The holidays are almost upon us. For most, this is traditionally a joyful season with loved ones but it can also be stressful with planning, travel and time with family you may not always agree with. Dr. Yasmine Omar, assistant professor with the Menninger Department of Psychiatry and Behavioral Sciences, shares ways to help defuse stressful situations.
There’s no “perfect” holiday
“Perfection is a distracting goal to aim for, shifting the focus of our efforts from savoring special moments to covering up perceived personal flaws” Omar said. “Not only is that exhausting, but it is also likely to result in disappointments and exacerbation of anxiety or mood difficulties because of how unlikely we are to hit our target of what ‘perfection’ looks like.”
Omar recommends recognizing that it is the imperfect, vulnerable human moments that foster connection and help take the pressure away from a “perfect” holiday. She says to focus more on what you enjoy about the holidays and being present with your loved ones — imperfections and all.
“Looking back, how many of your favorite holiday memories were based on our traditional definition of ‘perfection’ anyway?” she said.
Tackling the first holiday with in-laws
Before getting together with your partner’s family, Omar suggests discussing traditions with your partner to get an idea of what to expect and plan for. “Practice openness with different traditions and go into the events with a curious outlook without assuming what a tradition or ritual signifies for this particular family,” Omar said.
Handling awkward family conversations
We’ve all been there when that uncle brings up politics or a grandmother asks what’s going on in your dating life. “Assuming there has not been an ongoing dynamic of abuse with a family member, it may help to mentally tune into what this family member’s intention is with their charged statement or question.” Omar said. “Are they trying to protect? Connect? Educate? Feel heard?”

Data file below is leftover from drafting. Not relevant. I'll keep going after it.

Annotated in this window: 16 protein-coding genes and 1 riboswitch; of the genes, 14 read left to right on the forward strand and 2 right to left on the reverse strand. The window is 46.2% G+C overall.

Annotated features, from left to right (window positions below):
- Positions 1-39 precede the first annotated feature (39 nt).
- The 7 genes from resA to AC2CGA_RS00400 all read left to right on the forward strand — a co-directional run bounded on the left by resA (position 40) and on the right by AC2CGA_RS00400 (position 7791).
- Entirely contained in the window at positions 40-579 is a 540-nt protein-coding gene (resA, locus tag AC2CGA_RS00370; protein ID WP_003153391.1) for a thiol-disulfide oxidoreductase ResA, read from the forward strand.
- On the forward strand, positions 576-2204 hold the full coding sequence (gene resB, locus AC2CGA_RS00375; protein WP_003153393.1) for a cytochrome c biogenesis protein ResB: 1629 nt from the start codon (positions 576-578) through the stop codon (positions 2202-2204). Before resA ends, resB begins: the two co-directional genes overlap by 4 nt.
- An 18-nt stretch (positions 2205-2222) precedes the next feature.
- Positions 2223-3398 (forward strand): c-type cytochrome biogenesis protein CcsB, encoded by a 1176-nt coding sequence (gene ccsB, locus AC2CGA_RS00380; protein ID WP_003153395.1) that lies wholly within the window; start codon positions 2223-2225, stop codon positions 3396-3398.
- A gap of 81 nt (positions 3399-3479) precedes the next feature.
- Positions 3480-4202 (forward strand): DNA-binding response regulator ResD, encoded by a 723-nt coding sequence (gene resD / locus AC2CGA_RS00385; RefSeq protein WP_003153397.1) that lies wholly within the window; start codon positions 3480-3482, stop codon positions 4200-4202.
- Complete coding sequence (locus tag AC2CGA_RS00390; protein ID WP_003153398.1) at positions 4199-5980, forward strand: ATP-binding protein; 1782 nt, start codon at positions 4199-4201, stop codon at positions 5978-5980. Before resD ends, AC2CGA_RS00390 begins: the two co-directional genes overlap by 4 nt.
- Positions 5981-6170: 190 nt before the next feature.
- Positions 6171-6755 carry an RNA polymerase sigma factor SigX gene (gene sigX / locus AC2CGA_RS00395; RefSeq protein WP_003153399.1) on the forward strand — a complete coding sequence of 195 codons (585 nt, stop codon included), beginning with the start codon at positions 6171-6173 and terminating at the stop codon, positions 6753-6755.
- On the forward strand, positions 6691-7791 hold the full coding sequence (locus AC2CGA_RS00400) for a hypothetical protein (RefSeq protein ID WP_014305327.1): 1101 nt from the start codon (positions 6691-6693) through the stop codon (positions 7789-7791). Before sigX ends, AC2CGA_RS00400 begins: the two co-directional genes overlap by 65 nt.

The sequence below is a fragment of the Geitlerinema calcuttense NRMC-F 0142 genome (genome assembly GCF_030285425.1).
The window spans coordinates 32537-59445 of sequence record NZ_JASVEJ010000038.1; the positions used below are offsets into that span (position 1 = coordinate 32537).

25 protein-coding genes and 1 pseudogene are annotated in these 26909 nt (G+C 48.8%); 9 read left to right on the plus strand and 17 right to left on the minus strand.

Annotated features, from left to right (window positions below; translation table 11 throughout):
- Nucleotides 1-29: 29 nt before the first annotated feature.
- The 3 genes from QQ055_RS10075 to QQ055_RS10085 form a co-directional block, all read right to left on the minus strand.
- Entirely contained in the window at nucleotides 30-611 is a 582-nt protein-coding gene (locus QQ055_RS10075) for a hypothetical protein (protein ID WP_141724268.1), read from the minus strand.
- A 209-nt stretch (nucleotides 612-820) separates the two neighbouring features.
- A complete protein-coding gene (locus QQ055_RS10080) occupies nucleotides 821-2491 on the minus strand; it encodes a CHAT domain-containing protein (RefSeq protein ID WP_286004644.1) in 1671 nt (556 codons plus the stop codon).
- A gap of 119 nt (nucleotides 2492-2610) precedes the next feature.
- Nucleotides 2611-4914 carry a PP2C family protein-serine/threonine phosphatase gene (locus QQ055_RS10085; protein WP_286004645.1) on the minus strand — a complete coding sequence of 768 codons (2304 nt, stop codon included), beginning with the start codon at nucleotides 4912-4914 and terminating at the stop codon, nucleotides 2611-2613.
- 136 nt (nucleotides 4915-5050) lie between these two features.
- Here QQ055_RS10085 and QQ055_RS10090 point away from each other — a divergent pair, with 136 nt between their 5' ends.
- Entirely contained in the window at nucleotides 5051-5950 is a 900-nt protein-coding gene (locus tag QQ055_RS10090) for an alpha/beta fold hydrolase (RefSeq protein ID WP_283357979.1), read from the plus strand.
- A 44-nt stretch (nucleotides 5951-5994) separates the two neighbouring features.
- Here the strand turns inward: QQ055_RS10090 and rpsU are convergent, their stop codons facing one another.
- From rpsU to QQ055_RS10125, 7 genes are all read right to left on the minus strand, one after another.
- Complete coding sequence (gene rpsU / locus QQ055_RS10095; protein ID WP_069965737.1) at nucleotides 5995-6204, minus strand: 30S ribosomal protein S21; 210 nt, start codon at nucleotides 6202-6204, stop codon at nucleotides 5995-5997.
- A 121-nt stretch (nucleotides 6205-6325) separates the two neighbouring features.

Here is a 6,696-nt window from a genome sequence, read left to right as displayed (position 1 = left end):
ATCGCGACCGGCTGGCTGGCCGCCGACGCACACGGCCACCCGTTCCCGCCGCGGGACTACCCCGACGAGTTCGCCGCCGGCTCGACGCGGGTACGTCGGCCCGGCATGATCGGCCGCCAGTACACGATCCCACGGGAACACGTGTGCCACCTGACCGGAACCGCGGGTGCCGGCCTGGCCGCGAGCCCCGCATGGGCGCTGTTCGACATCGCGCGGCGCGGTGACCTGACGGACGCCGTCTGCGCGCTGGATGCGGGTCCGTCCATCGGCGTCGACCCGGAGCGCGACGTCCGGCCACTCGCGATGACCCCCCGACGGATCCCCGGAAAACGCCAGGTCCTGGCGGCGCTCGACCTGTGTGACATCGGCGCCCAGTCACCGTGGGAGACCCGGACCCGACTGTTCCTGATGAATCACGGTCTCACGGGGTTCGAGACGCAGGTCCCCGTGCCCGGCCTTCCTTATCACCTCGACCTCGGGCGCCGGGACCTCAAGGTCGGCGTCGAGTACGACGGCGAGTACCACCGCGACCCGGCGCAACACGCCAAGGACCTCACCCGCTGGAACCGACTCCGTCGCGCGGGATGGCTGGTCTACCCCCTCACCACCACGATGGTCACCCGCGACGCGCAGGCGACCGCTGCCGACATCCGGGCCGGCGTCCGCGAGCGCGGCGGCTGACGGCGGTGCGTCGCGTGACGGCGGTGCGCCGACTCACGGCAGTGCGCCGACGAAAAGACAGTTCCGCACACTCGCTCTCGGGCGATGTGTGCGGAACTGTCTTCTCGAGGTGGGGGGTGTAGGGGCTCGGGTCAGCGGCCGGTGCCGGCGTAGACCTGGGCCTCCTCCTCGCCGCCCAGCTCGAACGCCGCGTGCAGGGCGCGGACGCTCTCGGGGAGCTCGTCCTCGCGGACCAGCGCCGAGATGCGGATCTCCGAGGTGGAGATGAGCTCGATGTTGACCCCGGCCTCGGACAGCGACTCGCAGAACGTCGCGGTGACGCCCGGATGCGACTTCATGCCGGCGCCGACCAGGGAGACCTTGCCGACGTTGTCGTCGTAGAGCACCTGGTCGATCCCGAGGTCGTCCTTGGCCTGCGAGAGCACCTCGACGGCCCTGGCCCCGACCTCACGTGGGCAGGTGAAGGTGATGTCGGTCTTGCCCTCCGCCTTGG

In an effort to understand the family member’s true intention, Omar suggests not personalizing their words and instead set a verbal boundary that doesn’t feel as charged or conflict-provoking.
“For example, if your grandmother asks, ‘Why won’t you get married already?’ We can possibly translate that to ‘I care about your future; will you be OK?’ And respond by saying ‘I don’t want to talk about that right now, but I’m doing OK,’” Omar said.
Find yourself in a sticky conversation? Omar said it’s possible to gently de-escalate the situation. “Some helpful phrases can be ‘I hear you, but I don’t want to focus on this subject right now,’ or ‘Let’s focus on enjoying our time together tonight and revisit this later,’ and focusing the conversation on shared memories or other points of connection.”
Grief and the holidays
Grief can be more pronounced during the winter months as nothing feels the same as it did before. Omar recommends acknowledging those feelings and making space for grief as that can help a person adjust to spending the holidays without a loved one who may have died.
“People may have different needs or ways of grieving, so it is important to discuss with other loved ones whether they are emotionally ready to engage in discussion of memories or referring to the deceased loved one during the holidays,” Omar said.
Learn more about the Baylor Medicine Psychiatry Clinic.
By Anna Kiappes